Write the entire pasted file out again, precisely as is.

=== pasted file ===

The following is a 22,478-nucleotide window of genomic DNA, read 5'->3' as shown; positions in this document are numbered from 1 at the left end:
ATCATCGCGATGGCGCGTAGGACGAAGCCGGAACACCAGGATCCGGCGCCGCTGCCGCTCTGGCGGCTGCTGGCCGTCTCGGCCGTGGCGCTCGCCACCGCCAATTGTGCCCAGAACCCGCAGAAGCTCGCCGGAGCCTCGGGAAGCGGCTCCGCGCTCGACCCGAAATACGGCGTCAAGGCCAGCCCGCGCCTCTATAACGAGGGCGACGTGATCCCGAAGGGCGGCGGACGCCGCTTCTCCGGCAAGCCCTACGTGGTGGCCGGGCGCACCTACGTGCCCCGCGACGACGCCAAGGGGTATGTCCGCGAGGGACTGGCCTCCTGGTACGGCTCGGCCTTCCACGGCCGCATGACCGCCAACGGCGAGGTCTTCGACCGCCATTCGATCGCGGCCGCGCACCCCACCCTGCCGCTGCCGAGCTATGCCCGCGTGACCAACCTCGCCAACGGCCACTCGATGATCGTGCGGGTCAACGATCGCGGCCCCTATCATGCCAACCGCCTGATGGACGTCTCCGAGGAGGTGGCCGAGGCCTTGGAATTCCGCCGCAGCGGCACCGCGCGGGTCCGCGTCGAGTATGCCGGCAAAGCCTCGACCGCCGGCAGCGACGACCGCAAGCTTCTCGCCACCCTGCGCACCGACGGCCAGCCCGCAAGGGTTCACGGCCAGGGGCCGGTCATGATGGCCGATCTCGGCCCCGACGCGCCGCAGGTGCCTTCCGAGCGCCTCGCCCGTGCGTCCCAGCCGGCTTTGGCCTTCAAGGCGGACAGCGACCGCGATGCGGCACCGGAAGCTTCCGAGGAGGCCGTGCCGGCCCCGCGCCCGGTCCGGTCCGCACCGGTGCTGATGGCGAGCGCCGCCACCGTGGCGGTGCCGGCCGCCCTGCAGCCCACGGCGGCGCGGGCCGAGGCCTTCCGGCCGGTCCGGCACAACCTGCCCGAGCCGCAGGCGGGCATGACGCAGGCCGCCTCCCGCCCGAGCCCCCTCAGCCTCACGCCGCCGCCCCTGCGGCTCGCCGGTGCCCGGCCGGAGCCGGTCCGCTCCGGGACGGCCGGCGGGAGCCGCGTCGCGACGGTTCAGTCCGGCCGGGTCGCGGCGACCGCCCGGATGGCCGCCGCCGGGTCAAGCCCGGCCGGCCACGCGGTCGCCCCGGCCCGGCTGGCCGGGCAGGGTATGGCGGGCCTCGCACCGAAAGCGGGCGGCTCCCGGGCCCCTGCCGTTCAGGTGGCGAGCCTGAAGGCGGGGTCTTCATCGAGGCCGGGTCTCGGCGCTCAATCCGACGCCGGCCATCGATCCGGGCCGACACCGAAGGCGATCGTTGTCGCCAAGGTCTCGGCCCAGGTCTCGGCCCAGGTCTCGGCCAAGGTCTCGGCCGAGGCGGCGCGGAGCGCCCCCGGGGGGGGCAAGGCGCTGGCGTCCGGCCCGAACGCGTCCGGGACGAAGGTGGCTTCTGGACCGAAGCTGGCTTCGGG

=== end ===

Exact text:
The following is a 22,478-nucleotide window of genomic DNA, read 5'->3' as shown; positions in this document are numbered from 1 at the left end:
ATCATCGCGATGGCGCGTAGGACGAAGCCGGAACACCAGGATCCGGCGCCGCTGCCGCTCTGGCGGCTGCTGGCCGTCTCGGCCGTGGCGCTCGCCACCGCCAATTGTGCCCAGAACCCGCAGAAGCTCGCCGGAGCCTCGGGAAGCGGCTCCGCGCTCGACCCGAAATACGGCGTCAAGGCCAGCCCGCGCCTCTATAACGAGGGCGACGTGATCCCGAAGGGCGGCGGACGCCGCTTCTCCGGCAAGCCCTACGTGGTGGCCGGGCGCACCTACGTGCCCCGCGACGACGCCAAGGGGTATGTCCGCGAGGGACTGGCCTCCTGGTACGGCTCGGCCTTCCACGGCCGCATGACCGCCAACGGCGAGGTCTTCGACCGCCATTCGATCGCGGCCGCGCACCCCACCCTGCCGCTGCCGAGCTATGCCCGCGTGACCAACCTCGCCAACGGCCACTCGATGATCGTGCGGGTCAACGATCGCGGCCCCTATCATGCCAACCGCCTGATGGACGTCTCCGAGGAGGTGGCCGAGGCCTTGGAATTCCGCCGCAGCGGCACCGCGCGGGTCCGCGTCGAGTATGCCGGCAAAGCCTCGACCGCCGGCAGCGACGACCGCAAGCTTCTCGCCACCCTGCGCACCGACGGCCAGCCCGCAAGGGTTCACGGCCAGGGGCCGGTCATGATGGCCGATCTCGGCCCCGACGCGCCGCAGGTGCCTTCCGAGCGCCTCGCCCGTGCGTCCCAGCCGGCTTTGGCCTTCAAGGCGGACAGCGACCGCGATGCGGCACCGGAAGCTTCCGAGGAGGCCGTGCCGGCCCCGCGCCCGGTCCGGTCCGCACCGGTGCTGATGGCGAGCGCCGCCACCGTGGCGGTGCCGGCCGCCCTGCAGCCCACGGCGGCGCGGGCCGAGGCCTTCCGGCCGGTCCGGCACAACCTGCCCGAGCCGCAGGCGGGCATGACGCAGGCCGCCTCCCGCCCGAGCCCCCTCAGCCTCACGCCGCCGCCCCTGCGGCTCGCCGGTGCCCGGCCGGAGCCGGTCCGCTCCGGGACGGCCGGCGGGAGCCGCGTCGCGACGGTTCAGTCCGGCCGGGTCGCGGCGACCGCCCGGATGGCCGCCGCCGGGTCAAGCCCGGCCGGCCACGCGGTCGCCCCGGCCCGGCTGGCCGGGCAGGGTATGGCGGGCCTCGCACCGAAAGCGGGCGGCTCCCGGGCCCCTGCCGTTCAGGTGGCGAGCCTGAAGGCGGGGTCTTCATCGAGGCCGGGTCTCGGCGCTCAATCCGACGCCGGCCATCGATCCGGGCCGACACCGAAGGCGATCGTTGTCGCCAAGGTCTCGGCCCAGGTCTCGGCCCAGGTCTCGGCCAAGGTCTCGGCCGAGGCGGCGCGGAGCGCCCCCGGGGGGGGCAAGGCGCTGGCGTCCGGCCCGAACGCGTCCGGGACGAAGGTGGCTTCTGGACCGAAGCTGGCTTCGGG